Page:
Comment: Amex GBT Chief on travel restart
The government’s ‘disastrous’ quarantine policy is being lifted for dozens of countries on Friday (July 10), including key business routes, but American Express GBT Chief Commercial Officer Drew Crawley tells The Business Travel Magazine there is still much more the government must do to restore confidence.
The decision to restart business travel will be made, ultimately, by two groups: travellers and their employers. Striking the right balance between servicing their customers, traveller safety and a sustainable business model will require much consideration.
It is the role of government to create policy, based on science, to support this complex decision-making process. However, Downing Street’s short-lived quarantine policy only served to create confusion. It was ill-thought through, badly timed and did nothing to reassure the business community.
Most members of the government, to be fair to them, opposed the plan. But the cost of the exercise has been hundreds of millions to the UK economy and thousands of jobs across the travel sector and beyond.
Last week, the government, predictably, began its attempt to step ‘elegantly’ down from this policy disaster, announcing that from July 10 travel without quarantine restrictions would be allowed between the UK and 74 countries. For once, decision making was led by science, and the destinations chosen were deemed to be low risk. The Foreign and Commonwealth Office (FCO) then added country exemptions to its guidance, having previously advised against all but essential travel.
The minor climbdown was hailed by some as a success for the travel industry and its government lobbying efforts. But if the travel industry held any real sway, the quarantine would never have seen the light of day.
There is, without question, a need for travel and aviation to unite and do a better job at influencing politicians. That said, the opening of these routes is a modest step in the right direction. Nine of the 10 busiest business travel routes are included. The absence of lucrative long-haul corridors with the US, particularly to airports in New York and New Jersey, is disappointing. On this issue, though, the government’s hands are tied until the alarming infection rate trajectory starts to decline.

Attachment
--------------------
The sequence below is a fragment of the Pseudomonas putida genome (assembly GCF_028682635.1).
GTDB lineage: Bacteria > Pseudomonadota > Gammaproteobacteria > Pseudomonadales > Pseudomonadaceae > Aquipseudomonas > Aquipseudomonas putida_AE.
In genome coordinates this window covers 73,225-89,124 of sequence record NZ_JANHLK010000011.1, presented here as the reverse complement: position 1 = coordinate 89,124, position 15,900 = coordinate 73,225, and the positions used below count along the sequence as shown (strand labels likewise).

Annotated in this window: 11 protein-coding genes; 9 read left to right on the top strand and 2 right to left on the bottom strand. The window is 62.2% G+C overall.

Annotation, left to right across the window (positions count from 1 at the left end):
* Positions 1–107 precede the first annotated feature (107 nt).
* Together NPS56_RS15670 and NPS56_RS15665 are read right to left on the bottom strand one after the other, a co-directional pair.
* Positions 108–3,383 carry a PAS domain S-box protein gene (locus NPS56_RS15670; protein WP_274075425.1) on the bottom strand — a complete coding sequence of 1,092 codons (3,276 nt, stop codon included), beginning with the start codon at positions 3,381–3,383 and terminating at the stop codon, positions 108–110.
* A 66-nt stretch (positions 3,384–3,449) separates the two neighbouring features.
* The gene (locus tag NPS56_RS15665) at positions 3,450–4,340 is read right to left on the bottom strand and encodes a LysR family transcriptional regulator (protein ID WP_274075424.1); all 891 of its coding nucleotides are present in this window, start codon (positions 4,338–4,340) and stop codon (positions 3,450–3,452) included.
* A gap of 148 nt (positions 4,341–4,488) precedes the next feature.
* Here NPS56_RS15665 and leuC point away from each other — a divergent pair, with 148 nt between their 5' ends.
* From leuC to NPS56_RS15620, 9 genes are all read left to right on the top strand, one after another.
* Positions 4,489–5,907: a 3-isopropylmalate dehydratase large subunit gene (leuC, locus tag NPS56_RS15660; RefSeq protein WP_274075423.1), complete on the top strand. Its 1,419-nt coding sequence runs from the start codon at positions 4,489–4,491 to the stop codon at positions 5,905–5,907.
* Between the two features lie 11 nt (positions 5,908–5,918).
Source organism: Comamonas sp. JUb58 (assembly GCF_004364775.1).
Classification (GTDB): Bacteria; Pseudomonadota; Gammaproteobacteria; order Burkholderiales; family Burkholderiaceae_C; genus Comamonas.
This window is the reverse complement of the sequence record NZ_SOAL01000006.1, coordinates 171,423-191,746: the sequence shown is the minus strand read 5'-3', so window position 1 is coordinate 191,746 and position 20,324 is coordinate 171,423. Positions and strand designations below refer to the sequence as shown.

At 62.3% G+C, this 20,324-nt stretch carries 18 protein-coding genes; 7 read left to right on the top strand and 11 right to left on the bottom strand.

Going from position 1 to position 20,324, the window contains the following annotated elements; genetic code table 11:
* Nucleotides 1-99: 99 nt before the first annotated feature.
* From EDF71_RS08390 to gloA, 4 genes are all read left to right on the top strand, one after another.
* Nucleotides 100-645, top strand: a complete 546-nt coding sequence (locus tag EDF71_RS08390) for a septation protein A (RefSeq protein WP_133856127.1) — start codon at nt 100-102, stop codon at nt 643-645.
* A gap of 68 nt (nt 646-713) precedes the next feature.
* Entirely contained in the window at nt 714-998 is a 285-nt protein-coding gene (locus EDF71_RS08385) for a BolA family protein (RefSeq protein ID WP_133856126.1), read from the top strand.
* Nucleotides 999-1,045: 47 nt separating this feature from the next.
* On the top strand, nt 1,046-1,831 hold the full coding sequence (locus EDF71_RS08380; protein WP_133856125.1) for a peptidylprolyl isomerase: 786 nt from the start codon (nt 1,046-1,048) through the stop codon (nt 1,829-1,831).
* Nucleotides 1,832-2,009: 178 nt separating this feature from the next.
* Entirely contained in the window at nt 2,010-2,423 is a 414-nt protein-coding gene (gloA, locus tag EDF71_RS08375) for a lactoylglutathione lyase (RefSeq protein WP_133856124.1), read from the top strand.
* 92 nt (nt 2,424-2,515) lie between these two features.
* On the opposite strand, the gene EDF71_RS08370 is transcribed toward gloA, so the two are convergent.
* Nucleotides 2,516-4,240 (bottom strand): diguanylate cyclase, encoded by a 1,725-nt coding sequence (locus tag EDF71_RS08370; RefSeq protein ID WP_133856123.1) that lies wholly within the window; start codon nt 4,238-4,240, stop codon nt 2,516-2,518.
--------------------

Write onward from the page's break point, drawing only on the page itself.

There is still a long way to go, and much for the government to do if we are to restore confidence in travel and get the economy moving again.
Only 25 of the 74 travel corridors fully permit the entry of British citizens without restrictions. Australia and New Zealand are on the list, but unlikely to reopen borders until Christmas. Japan and Vietnam won’t accept anyone who has spent any of the past 14 days in the UK. The Greek ban on UK arrivals has been extended until July 15, while many of the 74 destinations still require travellers from the UK to carry medical certificates. And there are inconsistencies across the UK: quarantine rules still apply in Scotland, Wales and Northern Ireland, with no indication from the devolved governments as to when that might change.
The wellbeing of business travellers is the single most important consideration for any business or travel management company (TMC) as we enter this new and unpredictable era. Let that point be in no doubt. But the government must do more. And quickly.
We are an island economy. We are on the cusp of exiting the European Union, with no deal yet in place. Global connectivity, air lift, consistent safety standards at airports and in hotels are all necessary if we are to instil confidence in business travellers and succeed as a buoyant, progressive trading nation.